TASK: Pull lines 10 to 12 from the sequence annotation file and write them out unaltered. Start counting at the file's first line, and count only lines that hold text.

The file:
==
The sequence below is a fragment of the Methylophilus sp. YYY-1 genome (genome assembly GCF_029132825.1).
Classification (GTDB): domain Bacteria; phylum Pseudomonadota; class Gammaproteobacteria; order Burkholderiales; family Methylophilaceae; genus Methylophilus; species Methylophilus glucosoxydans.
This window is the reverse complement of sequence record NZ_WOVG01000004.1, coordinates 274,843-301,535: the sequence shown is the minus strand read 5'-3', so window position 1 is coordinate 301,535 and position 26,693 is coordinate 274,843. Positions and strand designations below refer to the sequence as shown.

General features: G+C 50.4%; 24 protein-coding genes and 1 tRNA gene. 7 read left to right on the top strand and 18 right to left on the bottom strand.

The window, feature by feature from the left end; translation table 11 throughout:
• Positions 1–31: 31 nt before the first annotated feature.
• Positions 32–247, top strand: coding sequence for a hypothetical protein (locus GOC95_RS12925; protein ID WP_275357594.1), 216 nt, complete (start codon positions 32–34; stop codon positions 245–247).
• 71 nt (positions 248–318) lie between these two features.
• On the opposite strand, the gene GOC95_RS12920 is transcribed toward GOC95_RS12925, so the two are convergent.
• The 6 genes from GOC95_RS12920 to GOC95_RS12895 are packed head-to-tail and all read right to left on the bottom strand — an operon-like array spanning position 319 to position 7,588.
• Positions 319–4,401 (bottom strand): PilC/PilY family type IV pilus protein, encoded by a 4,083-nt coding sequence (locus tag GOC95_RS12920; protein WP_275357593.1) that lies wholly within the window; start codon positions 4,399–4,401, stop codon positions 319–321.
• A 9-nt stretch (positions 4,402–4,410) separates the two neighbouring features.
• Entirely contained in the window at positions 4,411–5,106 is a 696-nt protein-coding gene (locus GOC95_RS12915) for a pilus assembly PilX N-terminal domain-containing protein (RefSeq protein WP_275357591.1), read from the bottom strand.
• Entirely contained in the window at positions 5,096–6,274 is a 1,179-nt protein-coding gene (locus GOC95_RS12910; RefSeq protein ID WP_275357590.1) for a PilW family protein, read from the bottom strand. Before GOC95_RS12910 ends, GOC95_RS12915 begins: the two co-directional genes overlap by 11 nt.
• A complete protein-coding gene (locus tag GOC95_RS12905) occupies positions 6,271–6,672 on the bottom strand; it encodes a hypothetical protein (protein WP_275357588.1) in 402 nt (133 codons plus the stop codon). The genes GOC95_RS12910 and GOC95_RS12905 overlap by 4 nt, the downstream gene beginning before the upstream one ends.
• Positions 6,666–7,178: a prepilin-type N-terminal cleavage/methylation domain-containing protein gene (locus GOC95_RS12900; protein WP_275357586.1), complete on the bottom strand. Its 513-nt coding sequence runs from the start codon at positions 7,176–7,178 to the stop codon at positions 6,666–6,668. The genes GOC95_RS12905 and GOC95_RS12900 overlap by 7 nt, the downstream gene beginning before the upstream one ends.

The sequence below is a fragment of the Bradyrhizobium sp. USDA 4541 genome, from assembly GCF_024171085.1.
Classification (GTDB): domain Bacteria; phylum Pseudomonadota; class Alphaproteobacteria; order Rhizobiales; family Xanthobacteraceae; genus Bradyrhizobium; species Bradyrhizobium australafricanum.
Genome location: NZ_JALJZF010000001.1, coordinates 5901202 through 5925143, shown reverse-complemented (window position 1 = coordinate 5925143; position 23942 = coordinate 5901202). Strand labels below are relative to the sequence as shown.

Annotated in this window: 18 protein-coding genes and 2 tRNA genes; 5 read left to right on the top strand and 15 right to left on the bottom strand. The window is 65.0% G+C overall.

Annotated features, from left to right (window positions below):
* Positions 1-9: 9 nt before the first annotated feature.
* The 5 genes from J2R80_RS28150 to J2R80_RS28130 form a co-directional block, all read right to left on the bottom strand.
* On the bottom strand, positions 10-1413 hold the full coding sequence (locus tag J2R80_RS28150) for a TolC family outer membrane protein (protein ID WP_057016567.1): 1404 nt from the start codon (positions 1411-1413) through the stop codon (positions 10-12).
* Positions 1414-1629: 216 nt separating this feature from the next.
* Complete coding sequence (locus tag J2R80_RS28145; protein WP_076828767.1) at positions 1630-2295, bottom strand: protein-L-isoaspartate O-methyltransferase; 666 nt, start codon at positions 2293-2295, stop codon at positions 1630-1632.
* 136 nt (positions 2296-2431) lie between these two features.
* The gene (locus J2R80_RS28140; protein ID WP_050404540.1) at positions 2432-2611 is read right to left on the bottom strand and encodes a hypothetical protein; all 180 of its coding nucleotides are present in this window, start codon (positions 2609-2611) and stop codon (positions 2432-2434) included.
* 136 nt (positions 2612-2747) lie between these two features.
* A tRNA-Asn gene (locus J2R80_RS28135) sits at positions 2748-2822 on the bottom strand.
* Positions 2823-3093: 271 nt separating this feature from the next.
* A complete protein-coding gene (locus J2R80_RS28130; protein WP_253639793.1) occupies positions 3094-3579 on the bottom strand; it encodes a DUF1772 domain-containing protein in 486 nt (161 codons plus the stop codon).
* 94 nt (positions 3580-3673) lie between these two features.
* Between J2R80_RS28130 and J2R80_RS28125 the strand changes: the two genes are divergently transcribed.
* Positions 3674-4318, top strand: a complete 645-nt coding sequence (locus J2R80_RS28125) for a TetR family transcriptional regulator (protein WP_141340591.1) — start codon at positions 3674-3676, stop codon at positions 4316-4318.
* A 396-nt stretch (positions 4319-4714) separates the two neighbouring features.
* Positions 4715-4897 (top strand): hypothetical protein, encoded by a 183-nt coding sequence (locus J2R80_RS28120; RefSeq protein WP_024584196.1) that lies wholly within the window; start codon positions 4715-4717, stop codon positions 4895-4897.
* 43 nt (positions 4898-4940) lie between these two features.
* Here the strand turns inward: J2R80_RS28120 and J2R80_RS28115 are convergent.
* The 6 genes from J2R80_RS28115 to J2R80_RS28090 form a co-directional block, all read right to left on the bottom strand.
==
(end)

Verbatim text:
• The 6 genes from GOC95_RS12920 to GOC95_RS12895 are packed head-to-tail and all read right to left on the bottom strand — an operon-like array spanning position 319 to position 7,588.
• Positions 319–4,401 (bottom strand): PilC/PilY family type IV pilus protein, encoded by a 4,083-nt coding sequence (locus tag GOC95_RS12920; protein WP_275357593.1) that lies wholly within the window; start codon positions 4,399–4,401, stop codon positions 319–321.
• A 9-nt stretch (positions 4,402–4,410) separates the two neighbouring features.